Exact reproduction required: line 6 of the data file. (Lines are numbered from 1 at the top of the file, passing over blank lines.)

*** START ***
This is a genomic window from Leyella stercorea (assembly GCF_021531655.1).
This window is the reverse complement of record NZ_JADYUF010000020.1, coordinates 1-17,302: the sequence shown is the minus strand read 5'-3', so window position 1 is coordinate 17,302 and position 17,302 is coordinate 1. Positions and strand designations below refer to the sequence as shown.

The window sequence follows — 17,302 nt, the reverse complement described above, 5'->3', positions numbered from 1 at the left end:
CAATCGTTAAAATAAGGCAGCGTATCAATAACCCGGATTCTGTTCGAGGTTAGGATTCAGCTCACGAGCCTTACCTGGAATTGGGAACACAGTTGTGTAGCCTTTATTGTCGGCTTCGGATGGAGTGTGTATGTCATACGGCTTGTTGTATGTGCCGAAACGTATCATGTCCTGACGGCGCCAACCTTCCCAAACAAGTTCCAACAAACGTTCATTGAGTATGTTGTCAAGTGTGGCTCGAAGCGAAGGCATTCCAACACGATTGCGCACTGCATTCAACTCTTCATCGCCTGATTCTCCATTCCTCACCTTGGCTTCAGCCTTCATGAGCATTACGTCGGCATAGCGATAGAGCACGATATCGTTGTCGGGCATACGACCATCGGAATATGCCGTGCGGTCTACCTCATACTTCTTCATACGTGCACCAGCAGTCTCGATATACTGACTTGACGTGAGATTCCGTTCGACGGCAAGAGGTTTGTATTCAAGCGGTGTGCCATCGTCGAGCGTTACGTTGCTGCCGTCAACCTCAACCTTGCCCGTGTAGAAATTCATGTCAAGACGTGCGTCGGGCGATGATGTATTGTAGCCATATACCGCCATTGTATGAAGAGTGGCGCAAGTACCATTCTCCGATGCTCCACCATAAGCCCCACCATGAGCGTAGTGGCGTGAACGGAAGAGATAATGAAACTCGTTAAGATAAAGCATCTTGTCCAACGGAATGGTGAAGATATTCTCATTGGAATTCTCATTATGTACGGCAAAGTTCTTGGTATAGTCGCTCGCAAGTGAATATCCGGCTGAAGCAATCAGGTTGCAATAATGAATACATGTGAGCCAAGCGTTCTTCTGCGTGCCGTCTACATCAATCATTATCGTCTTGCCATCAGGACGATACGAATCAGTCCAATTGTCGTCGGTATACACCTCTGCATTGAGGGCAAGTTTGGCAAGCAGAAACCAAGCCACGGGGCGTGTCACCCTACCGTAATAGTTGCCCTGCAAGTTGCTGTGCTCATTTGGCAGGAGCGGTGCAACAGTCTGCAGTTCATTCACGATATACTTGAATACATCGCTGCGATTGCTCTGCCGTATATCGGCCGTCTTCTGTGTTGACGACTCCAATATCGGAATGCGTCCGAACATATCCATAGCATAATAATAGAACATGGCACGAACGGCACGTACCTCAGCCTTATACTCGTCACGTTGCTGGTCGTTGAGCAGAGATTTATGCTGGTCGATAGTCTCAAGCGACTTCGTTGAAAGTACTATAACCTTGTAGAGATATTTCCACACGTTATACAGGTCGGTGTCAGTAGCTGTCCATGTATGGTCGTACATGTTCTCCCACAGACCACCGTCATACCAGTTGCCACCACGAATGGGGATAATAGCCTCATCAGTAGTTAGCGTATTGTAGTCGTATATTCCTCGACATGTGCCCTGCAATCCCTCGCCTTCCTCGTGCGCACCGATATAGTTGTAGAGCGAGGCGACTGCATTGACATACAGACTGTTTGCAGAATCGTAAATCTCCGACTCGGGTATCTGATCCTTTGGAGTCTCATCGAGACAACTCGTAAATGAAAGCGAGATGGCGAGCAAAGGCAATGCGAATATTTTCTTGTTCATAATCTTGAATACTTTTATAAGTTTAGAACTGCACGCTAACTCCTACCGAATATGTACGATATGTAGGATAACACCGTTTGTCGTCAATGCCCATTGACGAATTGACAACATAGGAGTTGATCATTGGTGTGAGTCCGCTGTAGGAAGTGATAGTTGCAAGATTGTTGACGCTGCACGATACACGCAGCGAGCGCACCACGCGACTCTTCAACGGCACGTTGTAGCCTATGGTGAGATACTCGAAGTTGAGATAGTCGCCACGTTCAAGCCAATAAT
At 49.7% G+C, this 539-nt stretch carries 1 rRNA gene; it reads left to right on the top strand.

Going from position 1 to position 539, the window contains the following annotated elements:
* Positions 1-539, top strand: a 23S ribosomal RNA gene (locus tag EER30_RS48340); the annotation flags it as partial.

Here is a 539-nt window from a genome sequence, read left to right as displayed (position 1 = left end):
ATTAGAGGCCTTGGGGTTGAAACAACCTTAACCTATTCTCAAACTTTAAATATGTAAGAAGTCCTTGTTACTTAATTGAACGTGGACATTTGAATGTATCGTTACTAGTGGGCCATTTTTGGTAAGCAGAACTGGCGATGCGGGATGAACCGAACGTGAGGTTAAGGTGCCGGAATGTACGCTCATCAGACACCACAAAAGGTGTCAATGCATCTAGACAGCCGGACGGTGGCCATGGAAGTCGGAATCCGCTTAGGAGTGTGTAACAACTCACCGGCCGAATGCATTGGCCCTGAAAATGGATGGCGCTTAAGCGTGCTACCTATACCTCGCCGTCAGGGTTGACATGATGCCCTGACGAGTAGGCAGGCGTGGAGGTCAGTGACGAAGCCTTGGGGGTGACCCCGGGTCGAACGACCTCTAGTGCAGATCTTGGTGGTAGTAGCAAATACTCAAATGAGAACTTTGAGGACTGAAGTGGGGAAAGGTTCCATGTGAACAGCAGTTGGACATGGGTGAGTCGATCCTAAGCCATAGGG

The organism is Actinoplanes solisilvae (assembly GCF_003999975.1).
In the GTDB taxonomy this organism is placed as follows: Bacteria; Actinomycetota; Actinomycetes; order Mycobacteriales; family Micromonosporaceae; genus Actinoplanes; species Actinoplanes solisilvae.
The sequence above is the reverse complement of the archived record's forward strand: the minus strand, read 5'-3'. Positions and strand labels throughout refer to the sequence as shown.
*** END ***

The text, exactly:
Going from position 1 to position 539, the window contains the following annotated elements: